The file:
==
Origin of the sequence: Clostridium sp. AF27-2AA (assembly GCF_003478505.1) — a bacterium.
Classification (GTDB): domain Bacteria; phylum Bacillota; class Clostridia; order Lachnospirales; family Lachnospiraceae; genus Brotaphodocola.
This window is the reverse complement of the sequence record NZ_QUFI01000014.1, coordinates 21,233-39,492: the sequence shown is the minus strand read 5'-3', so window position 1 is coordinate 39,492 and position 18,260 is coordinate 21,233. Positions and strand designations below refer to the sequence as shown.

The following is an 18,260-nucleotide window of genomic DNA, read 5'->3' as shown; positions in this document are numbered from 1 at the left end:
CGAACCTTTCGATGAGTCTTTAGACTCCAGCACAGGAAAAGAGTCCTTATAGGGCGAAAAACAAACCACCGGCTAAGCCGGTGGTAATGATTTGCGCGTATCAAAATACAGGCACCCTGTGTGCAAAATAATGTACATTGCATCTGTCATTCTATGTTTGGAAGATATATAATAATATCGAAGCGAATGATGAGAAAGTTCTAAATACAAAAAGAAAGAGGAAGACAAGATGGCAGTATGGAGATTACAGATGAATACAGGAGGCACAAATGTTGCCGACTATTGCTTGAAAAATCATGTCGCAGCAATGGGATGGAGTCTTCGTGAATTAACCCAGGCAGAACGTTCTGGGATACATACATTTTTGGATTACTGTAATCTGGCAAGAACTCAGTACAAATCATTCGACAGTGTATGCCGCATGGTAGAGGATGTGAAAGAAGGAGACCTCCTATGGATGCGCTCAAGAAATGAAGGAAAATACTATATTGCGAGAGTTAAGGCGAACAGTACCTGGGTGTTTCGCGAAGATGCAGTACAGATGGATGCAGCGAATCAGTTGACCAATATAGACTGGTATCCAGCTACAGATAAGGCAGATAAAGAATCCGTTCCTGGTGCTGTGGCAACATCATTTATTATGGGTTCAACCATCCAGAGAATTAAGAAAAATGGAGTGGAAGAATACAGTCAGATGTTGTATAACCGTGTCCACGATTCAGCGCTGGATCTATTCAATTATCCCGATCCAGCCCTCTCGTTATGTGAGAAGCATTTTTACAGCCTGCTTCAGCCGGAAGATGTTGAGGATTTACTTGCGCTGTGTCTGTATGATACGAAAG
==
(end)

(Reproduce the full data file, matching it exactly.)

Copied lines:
Origin of the sequence: Clostridium sp. AF27-2AA (assembly GCF_003478505.1) — a bacterium.
Classification (GTDB): domain Bacteria; phylum Bacillota; class Clostridia; order Lachnospirales; family Lachnospiraceae; genus Brotaphodocola.
This window is the reverse complement of the sequence record NZ_QUFI01000014.1, coordinates 21,233-39,492: the sequence shown is the minus strand read 5'-3', so window position 1 is coordinate 39,492 and position 18,260 is coordinate 21,233. Positions and strand designations below refer to the sequence as shown.

The following is an 18,260-nucleotide window of genomic DNA, read 5'->3' as shown; positions in this document are numbered from 1 at the left end:
CGAACCTTTCGATGAGTCTTTAGACTCCAGCACAGGAAAAGAGTCCTTATAGGGCGAAAAACAAACCACCGGCTAAGCCGGTGGTAATGATTTGCGCGTATCAAAATACAGGCACCCTGTGTGCAAAATAATGTACATTGCATCTGTCATTCTATGTTTGGAAGATATATAATAATATCGAAGCGAATGATGAGAAAGTTCTAAATACAAAAAGAAAGAGGAAGACAAGATGGCAGTATGGAGATTACAGATGAATACAGGAGGCACAAATGTTGCCGACTATTGCTTGAAAAATCATGTCGCAGCAATGGGATGGAGTCTTCGTGAATTAACCCAGGCAGAACGTTCTGGGATACATACATTTTTGGATTACTGTAATCTGGCAAGAACTCAGTACAAATCATTCGACAGTGTATGCCGCATGGTAGAGGATGTGAAAGAAGGAGACCTCCTATGGATGCGCTCAAGAAATGAAGGAAAATACTATATTGCGAGAGTTAAGGCGAACAGTACCTGGGTGTTTCGCGAAGATGCAGTACAGATGGATGCAGCGAATCAGTTGACCAATATAGACTGGTATCCAGCTACAGATAAGGCAGATAAAGAATCCGTTCCTGGTGCTGTGGCAACATCATTTATTATGGGTTCAACCATCCAGAGAATTAAGAAAAATGGAGTGGAAGAATACAGTCAGATGTTGTATAACCGTGTCCACGATTCAGCGCTGGATCTATTCAATTATCCCGATCCAGCCCTCTCGTTATGTGAGAAGCATTTTTACAGCCTGCTTCAGCCGGAAGATGTTGAGGATTTACTTGCGCTGTGTCTGTATGATACGAAAG